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Nebraska Obesity Statistics
Nebraska obesity statistics
By 2011, Nebraska was ranked the 24th most obese state in America with an obesity rate of 27.6%.
Fifteen years ago, it was ranked the 20th most obese state with an overall rate of 15.2% obesity.
- When you combine the rates for people who are in the overweight category with those who are actually obese, there is a total of 64.6% of their population in danger of an increased risk of life-threatening health conditions.
Their total population is 1,826,341 (U. S. Census 2010), which means over one million people with additional risks, or dangerous health problems.
- Racial and ethnic categories show
39.6% obese rates among Blacks,
31.8% among Latinos, and
27% among Whites.
- Two serious health problems associated with increased overweight and obesity are high blood pressure and diabetes.
In this U.S. state, rates of high blood pressure have risen to 26.1% of the population, and diabetes rates are at 7.6%.
Childhood obesity statistics for Nebraska
- Approximately 25.1% of the population is under the age of 18, and as of 2007, 15.8% of those children and teens, age 10 to 17, were considered obese.
- This means that up to 70,000 young people may be at risk of developing serious medical conditions.
These Nebraska obesity statistics are reported in F as in Fat from the Trust for America’s Health and Robert Wood Johnson Foundation, using state and national public health statistical data.
Nebraska obesity: county rankings for obese percentage, diabetes, physical inactivity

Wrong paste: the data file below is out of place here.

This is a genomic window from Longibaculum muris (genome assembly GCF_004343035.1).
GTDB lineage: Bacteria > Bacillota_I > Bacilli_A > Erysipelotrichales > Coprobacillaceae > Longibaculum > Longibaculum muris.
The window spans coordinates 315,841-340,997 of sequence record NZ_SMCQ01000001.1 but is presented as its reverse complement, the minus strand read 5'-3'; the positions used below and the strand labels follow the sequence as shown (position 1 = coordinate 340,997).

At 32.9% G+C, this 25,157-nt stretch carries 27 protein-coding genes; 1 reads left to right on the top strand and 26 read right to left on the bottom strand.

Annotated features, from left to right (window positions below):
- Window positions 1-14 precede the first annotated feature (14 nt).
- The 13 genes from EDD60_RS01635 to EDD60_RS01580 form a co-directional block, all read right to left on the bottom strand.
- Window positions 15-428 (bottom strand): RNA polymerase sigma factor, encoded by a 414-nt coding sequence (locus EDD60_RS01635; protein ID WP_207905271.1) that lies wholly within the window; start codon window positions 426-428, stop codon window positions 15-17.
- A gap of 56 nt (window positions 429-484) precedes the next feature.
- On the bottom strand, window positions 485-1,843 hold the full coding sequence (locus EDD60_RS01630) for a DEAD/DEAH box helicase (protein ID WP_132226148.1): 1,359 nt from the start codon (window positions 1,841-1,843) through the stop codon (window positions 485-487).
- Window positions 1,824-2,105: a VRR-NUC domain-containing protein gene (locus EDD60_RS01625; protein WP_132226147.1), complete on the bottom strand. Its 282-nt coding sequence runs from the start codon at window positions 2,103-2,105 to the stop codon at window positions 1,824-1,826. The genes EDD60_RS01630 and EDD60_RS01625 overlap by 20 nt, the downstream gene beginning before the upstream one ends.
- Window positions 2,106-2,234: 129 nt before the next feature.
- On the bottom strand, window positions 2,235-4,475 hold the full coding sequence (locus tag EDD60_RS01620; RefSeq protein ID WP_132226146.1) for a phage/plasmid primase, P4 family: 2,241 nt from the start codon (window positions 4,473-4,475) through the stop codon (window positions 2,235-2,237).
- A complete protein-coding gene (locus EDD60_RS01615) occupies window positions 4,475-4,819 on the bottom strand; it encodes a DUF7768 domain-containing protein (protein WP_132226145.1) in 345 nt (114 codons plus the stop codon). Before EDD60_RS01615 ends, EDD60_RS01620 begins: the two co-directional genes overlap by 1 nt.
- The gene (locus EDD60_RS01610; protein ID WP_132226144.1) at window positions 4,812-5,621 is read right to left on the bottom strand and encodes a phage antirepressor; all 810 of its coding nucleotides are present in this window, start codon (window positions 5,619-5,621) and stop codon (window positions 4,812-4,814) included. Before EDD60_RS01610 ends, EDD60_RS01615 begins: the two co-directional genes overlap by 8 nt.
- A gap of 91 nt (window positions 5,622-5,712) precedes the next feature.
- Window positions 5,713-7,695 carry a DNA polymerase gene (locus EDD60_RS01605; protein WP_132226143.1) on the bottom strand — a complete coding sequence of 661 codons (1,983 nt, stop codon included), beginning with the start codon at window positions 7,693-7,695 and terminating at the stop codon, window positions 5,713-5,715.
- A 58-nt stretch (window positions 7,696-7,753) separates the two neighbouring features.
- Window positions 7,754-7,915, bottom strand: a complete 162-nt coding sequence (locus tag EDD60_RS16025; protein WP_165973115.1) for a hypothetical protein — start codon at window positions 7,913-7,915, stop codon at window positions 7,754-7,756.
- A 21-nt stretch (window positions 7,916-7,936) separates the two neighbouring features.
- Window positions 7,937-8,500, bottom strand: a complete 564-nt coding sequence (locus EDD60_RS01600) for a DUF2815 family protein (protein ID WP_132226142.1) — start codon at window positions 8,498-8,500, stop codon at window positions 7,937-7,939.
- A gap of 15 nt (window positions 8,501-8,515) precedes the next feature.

- According to the US Centers for Disease Control and Prevention (CDC), in 2008, the county with the highest rate of obesity was Dakota County at 33.3%, while Lancaster was the lowest at 26.1%.
- In addition, the following counties were over 30% obese levels: Box Butte, Clay, Custer, Dixon, Dundy, Frontier, Furnas, Gage, Greeley, Hall, Hayes, Hitchcock, Hooker, Johnson, Lincoln, McPherson, Merrick, Otoe, Polk, Richardson, Saline, Scotts Bluff, Sherman, Stanton, Thayer, Thurston, Webster, and York counties.
- Diabetes rates were highest in Thurston County with a rate of 9.5% and Cedar, Cuming, and Custer counties tied for the lowest rates at 6.6%.
- Thurston County was the least active, and Lancaster County reports the most active people.
State resources for exercise and programs for improved nutrition
- Nebraska is among 29 US states that regulates the sale of foods at schools that compete with the regular food program.
- Outdoor exercise and recreation areas are available on the Platte and Missouri Rivers and others, national and state forests, state parks, city parks, school and private recreational facilities. You can also explore National Historic Trails, including California, Lewis and Clark, Mormon Pioneer, Oregon, and Pony Express Trails.
- Nebraska produces its own fresh agricultural products, including meat, poultry and eggs, dairy, grain including corn and soybeans, while fresh fruits and vegetables for a healthy diet are seasonal.
- Other sources of help to reduce Nebraska obesity levels include private physicians, hospital educational support, church support groups, non-profit organizations, community initiatives, public health childhood obesity programs, and community grants from the federal government, in addition to self-education.
This state also uses the CDC Behavioral Risk Factor Surveillance System to monitor cancer and diabetes in the state.
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